Having received his first conviction at the age of 60 for a sexual offence, Fraser had many questions and concerns about moving on with his life with a criminal record.
He’d found himself cast out by members of his family, dismissed by his long term employer and feeling cast adrift with the stigma of the offence he’d committed. His self-confidence was at an all-time low and he encountered problems in everything he tried to do. He wanted advice but more importantly he needed to be able to communicate with people who’d had similar experiences to his own. He felt that he would continue to be judged by the whole of society and wanted to speak to somebody who would listen to him objectively and not rush to judge him.
Fraser eventually found Unlock after doing an online search and then came across the online forum where he says he was able to discuss his problems and start to rebuild his life. Fraser always considered himself to be a strong individual who’d spent most of his career supporting others. However, as a result of his conviction he found himself vilified and cast out after making a bad judgement decision during a period of depression in his life which ultimately led to him suffering from severe depression. He believes that the support provided by members of the forum has saved his life.
The opportunity to talk to people who had direct experience of sexual offences and the fall out on an individuals personal life had a huge impact on Fraser’s mental health. He was able to gain a perspective on his problems from those who were newly convicted like himself and others who’d lived with their convictions for many years. Some provided practical help and links to resources whilst others were able to give support emotionally.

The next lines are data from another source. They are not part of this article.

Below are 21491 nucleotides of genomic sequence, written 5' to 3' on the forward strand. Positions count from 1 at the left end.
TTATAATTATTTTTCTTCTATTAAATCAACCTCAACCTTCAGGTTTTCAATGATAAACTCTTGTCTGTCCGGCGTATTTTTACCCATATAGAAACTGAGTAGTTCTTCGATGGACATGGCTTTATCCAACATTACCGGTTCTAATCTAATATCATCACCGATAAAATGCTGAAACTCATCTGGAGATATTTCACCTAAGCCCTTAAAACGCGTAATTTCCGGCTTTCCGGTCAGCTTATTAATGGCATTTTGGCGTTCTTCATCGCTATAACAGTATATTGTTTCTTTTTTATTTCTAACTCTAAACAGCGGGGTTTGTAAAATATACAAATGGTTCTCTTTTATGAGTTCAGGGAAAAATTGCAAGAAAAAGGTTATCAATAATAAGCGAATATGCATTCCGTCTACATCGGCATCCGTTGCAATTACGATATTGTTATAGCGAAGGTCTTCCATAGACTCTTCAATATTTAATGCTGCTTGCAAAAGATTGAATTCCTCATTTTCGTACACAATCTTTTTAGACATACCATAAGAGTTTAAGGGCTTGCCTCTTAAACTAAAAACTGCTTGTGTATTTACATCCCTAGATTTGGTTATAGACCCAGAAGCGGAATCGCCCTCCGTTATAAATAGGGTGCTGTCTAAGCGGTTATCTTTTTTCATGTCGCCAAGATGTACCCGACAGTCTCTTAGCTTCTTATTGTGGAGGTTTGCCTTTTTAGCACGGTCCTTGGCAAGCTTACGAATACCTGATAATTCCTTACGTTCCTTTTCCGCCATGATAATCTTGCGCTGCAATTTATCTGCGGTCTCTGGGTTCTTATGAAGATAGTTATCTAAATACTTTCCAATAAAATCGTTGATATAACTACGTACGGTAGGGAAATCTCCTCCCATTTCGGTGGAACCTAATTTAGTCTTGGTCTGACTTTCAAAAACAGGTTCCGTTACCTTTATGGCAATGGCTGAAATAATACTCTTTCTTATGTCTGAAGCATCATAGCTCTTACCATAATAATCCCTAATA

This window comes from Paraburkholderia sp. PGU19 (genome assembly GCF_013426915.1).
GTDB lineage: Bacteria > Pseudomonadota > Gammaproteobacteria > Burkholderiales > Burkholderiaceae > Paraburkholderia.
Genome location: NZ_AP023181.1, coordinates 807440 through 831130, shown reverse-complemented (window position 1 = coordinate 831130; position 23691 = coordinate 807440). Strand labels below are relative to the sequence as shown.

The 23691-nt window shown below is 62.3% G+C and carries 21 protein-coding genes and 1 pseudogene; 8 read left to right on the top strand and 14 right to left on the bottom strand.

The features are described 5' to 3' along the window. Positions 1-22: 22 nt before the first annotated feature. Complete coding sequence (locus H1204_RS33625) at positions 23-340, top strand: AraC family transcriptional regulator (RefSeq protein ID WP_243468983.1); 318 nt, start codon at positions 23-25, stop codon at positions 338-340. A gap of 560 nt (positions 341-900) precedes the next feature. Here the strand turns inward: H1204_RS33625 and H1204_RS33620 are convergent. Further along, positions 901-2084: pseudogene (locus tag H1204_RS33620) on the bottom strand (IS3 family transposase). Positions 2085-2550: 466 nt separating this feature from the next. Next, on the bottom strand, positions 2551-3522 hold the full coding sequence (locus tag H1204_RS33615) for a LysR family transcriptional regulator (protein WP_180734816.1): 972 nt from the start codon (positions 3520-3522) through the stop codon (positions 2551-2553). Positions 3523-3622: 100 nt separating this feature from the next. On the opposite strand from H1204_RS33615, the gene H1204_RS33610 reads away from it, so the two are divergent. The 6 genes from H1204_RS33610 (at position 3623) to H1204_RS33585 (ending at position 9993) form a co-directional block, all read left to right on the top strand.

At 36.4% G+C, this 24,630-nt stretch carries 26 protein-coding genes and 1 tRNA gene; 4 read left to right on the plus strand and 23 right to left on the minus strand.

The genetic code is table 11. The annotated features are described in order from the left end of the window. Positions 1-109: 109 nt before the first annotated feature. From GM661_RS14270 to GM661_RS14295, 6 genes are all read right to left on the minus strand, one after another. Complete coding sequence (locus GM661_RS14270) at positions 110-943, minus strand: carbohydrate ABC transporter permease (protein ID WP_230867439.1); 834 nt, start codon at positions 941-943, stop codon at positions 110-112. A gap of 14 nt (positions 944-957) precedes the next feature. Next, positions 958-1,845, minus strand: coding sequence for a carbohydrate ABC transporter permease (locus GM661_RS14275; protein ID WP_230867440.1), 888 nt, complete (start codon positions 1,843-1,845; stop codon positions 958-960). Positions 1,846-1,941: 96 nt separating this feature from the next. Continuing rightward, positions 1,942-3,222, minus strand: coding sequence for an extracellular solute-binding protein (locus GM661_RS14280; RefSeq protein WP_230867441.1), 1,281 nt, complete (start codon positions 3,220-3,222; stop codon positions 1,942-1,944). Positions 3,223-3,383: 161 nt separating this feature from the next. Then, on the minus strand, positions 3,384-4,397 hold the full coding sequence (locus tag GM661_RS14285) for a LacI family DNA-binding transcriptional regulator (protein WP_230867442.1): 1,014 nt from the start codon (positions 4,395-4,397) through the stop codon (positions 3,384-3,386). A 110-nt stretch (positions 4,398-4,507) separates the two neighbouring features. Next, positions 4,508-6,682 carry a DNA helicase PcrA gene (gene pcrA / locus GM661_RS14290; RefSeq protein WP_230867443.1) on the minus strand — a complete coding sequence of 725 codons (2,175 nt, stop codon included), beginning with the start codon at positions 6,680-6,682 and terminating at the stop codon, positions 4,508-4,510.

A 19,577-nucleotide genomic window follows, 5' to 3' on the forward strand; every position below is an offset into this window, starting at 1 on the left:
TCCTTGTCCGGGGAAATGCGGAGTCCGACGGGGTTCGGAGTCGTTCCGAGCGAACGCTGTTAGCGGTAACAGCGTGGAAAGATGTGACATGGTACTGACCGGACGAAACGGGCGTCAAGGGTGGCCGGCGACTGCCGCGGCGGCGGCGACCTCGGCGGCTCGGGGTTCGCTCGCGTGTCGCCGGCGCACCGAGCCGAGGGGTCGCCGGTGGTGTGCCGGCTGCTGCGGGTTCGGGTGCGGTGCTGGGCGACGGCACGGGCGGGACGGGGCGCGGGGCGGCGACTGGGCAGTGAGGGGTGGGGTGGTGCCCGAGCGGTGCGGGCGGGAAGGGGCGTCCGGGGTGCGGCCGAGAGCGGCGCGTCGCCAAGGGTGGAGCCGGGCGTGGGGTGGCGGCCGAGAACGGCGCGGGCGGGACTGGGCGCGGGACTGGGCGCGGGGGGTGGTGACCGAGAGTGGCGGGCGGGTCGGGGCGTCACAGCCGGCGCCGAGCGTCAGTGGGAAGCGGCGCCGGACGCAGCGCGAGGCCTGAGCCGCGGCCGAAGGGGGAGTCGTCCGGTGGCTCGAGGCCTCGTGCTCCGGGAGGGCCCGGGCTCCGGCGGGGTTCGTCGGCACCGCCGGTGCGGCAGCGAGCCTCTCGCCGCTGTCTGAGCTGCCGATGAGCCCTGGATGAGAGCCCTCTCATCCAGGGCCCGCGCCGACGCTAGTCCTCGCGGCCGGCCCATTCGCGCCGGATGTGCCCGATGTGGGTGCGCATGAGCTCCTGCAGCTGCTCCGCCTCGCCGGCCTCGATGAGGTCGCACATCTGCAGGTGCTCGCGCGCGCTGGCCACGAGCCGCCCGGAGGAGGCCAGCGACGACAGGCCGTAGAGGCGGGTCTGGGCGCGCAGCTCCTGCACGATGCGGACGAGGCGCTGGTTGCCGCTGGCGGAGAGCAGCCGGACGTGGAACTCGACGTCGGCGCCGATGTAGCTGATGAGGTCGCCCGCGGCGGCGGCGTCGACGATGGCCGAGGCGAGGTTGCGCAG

“I can’t express how much I appreciate Unlock setting up a forum like this. Without it, I doubt if I would still be here. It’s great to be able to speak to people who don’t judge us by the 1% of mistakes we’ve made but by valuing the 99% of good things that we’ve done”.
There has been a lot of research demonstrating how people who use forums to talk about stigmatised subjects were found to have gained strong benefits including alleviating feelings of isolation and depression and possibly prevent re-offending. Fraser’s own experience certainly adds weight to this.
Individuals will often seek information and advice from a wide range of sources to overcome their problems but as this case shows, the ability to speak with people who have had direct personal experience is hugely important.
Notes about this case study
This case study relates to our online forum.
Names and details have been changed to protect the identity of those involved.